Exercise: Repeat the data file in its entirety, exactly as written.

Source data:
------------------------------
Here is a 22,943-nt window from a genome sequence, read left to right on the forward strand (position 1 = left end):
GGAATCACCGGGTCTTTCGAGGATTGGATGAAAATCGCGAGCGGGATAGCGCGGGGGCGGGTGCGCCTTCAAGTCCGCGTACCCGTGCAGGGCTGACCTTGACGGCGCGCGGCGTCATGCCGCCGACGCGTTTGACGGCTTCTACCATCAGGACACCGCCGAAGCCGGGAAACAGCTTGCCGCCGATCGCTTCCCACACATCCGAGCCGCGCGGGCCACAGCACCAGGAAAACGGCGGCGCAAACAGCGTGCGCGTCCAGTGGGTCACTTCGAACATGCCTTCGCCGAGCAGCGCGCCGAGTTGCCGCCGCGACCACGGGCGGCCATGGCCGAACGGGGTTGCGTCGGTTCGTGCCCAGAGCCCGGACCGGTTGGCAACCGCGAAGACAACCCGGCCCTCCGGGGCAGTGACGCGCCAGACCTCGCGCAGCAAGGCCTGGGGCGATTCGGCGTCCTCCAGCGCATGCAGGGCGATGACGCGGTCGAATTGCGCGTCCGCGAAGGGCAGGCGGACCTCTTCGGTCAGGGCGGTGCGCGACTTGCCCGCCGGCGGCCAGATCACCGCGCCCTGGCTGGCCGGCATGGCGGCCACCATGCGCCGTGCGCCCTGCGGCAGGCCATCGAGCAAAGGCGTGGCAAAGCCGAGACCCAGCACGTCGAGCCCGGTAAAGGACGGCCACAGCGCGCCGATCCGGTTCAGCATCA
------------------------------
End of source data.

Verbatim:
Here is a 22,943-nt window from a genome sequence, read left to right on the forward strand (position 1 = left end):
GGAATCACCGGGTCTTTCGAGGATTGGATGAAAATCGCGAGCGGGATAGCGCGGGGGCGGGTGCGCCTTCAAGTCCGCGTACCCGTGCAGGGCTGACCTTGACGGCGCGCGGCGTCATGCCGCCGACGCGTTTGACGGCTTCTACCATCAGGACACCGCCGAAGCCGGGAAACAGCTTGCCGCCGATCGCTTCCCACACATCCGAGCCGCGCGGGCCACAGCACCAGGAAAACGGCGGCGCAAACAGCGTGCGCGTCCAGTGGGTCACTTCGAACATGCCTTCGCCGAGCAGCGCGCCGAGTTGCCGCCGCGACCACGGGCGGCCATGGCCGAACGGGGTTGCGTCGGTTCGTGCCCAGAGCCCGGACCGGTTGGCAACCGCGAAGACAACCCGGCCCTCCGGGGCAGTGACGCGCCAGACCTCGCGCAGCAAGGCCTGGGGCGATTCGGCGTCCTCCAGCGCATGCAGGGCGATGACGCGGTCGAATTGCGCGTCCGCGAAGGGCAGGCGGACCTCTTCGGTCAGGGCGGTGCGCGACTTGCCCGCCGGCGGCCAGATCACCGCGCCCTGGCTGGCCGGCATGGCGGCCACCATGCGCCGTGCGCCCTGCGGCAGGCCATCGAGCAAAGGCGTGGCAAAGCCGAGACCCAGCACGTCGAGCCCGGTAAAGGACGGCCACAGCGCGCCGATCCGGTTCAGCATCA